Breakout Kings: The Complete First Season Review
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The last decade has seen cable TV repeatedly outperform the broadcast networks as a home for quality original-scripted programming. Premium channels like HBO and Showtime, alongside basic cable channels like AMC, FX, and USA, have all fielded series that have earned high ratings and/or critical acclaim. A&E has only dipped its toe in those waters a couple of times, and while its most recent effort isn’t likely to rank it among its more successful brethren, Breakout Kings still manages to deliver an entertaining hour of weekly TV.

The premise blends a little of It Takes a Thief with some of The Dirty Dozen, with federal inmates helping the U.S. Marshals Service catch prison escapees in exchange for time off their sentences and the chance to spend a little time outside prison walls. Former desk jockey Charlie (Laz Alonso) and ex-cop Ray (Domenick Lombardozzi) run the unit, which consists of gang leader Shea (Malcolm Goodwin), bounty hunter Erica (Serinda Swan), and genius psychologist Lloyd (Jimmi Simpson).

  
 
The creators developed the idea while working on the Fox drama Prison Break, and while they wisely drop that series’s labyrinthine plots in favor of a fugitive-of-the-week episodic format, the tone of that series still carries over. The “heroes” tend to be likable if inherently flawed, while the villains are genuine evil, allowing the series to get away with some fairly extreme violence without tarnishing its leads too much. An early episode even features the return of Robert Knepper as charismatic psychopath T-Bag from Prison Break, almost marking this as a spin-off.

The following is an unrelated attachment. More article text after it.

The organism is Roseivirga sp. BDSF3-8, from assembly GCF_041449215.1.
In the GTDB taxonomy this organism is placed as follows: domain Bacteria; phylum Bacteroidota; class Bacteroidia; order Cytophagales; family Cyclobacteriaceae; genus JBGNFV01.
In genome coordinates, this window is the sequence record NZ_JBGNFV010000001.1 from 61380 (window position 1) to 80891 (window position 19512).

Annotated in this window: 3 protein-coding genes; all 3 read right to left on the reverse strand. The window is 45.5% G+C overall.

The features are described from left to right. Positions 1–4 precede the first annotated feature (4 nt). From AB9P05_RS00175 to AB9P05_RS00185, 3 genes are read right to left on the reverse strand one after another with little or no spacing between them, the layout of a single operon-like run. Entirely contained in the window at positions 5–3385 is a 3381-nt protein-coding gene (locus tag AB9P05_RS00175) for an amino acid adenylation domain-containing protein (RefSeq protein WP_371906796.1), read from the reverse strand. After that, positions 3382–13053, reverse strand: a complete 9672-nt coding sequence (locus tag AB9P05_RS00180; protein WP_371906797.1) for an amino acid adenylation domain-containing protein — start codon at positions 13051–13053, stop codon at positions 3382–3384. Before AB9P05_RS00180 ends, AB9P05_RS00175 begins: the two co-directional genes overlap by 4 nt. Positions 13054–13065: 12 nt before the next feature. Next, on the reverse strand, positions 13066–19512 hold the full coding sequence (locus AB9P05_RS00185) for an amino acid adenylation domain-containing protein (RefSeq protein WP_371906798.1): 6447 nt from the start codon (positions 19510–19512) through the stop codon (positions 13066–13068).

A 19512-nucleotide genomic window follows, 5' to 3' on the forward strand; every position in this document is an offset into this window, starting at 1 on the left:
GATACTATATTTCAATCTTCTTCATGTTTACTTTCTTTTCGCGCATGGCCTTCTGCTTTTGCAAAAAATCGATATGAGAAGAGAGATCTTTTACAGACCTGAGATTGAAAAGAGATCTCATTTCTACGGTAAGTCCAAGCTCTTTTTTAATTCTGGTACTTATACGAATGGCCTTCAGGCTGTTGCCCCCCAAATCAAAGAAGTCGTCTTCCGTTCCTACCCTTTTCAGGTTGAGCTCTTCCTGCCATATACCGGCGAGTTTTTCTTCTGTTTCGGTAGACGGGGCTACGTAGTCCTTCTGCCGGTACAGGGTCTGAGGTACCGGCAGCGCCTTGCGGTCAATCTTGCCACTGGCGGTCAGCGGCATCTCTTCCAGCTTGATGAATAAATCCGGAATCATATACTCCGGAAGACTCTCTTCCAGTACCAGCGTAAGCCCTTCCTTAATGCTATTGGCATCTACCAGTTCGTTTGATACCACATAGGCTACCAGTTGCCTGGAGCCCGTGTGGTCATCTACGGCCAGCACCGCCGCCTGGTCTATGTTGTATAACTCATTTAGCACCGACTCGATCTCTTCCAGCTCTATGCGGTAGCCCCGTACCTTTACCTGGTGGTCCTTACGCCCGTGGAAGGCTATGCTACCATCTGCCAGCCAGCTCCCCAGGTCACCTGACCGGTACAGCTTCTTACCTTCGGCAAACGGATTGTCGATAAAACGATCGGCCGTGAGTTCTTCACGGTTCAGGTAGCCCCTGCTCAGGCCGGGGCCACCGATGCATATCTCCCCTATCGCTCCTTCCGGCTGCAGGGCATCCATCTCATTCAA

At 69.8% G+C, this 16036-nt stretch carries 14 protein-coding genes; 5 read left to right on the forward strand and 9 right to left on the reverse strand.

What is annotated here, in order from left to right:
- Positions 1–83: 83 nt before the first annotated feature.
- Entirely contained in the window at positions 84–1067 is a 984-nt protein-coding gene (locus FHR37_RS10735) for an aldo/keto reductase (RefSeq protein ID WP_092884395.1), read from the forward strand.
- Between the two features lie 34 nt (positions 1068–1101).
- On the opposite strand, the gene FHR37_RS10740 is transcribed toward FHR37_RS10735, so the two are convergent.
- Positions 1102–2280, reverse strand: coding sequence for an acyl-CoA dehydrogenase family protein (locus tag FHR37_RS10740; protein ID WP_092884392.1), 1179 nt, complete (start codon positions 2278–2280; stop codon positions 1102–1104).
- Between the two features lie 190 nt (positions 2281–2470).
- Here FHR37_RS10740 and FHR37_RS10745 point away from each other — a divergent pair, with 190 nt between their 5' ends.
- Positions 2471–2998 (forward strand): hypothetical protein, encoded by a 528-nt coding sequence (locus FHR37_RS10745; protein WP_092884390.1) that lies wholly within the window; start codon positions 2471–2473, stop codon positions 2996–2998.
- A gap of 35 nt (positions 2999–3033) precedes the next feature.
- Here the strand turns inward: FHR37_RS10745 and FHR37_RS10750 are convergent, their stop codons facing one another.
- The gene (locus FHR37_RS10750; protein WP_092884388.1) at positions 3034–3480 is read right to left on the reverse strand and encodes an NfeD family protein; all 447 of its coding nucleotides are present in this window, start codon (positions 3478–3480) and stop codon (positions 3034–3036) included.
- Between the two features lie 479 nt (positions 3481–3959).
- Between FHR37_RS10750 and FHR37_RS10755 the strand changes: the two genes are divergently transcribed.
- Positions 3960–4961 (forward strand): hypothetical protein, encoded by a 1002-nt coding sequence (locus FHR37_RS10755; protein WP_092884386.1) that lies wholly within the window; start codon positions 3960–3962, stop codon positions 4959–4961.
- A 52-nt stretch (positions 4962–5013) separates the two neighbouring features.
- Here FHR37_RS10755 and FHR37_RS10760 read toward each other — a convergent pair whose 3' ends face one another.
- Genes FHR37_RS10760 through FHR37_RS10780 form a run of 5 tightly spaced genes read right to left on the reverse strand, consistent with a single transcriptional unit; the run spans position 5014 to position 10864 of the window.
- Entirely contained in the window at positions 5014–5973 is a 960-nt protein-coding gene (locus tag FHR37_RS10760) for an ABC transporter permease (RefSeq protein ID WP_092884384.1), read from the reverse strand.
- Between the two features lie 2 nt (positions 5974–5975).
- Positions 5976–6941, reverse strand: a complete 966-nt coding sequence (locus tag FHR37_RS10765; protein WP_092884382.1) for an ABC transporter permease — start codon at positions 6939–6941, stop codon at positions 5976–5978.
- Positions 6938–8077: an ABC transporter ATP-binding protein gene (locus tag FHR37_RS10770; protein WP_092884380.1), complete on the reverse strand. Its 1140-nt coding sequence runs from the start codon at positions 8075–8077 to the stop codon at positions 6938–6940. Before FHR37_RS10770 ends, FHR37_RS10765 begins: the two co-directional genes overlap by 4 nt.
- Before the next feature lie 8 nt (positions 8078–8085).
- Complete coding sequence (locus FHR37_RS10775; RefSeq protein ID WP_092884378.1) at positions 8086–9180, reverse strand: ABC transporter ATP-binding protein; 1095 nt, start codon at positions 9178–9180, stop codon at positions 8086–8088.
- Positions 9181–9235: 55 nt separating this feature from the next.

As the show’s creators note in the DVD commentaries, crime procedurals are a dime a dozen on TV right now, so a series like this one will rise or fall based on the characters and how they interact—an area in which Breakout Kings neither fully succeeds nor fails. On the cop side of the roster, Alonso gets stuck playing the straight man to Lombardozzi’s tough guy clichés, while agoraphobic technical assistant Julianne (Brooke Nevin) often gets lost in the shuffle. These three are the most problematic, often suffering from confusing or underdeveloped subplots and back stories.

The three cons fare much better in that department. Goodwin and Swan both do solid work with characters that start thin but receive more substantial development as the season goes along. Goodwin plays up the charm of a born operator while Swan refreshingly focuses less on sexiness (though the show certainly doesn’t ignore it) than on the physical menace of a woman with several murders in her history. And, through it all, Jimmi Simpson steals nearly every scene he’s in as a former child prodigy whose intelligence far outstrips any social graces he might possess. Simpson gets the best lines in most episodes, and he almost always knocks them out of the park.

With the first season out on DVD and the second season just beginning on A&E, there’s room enough in the television landscape for a show like this. It won’t garner (and it doesn’t really deserve) the critical accolades that AMC stacks up, and it’s not quite as lighthearted as the bulk of USA’s fare, but it’s an entertaining procedural drama with some enjoyable characters. Breakout Kings may not be a breakout success, but it’s worth letting it run free for a while.

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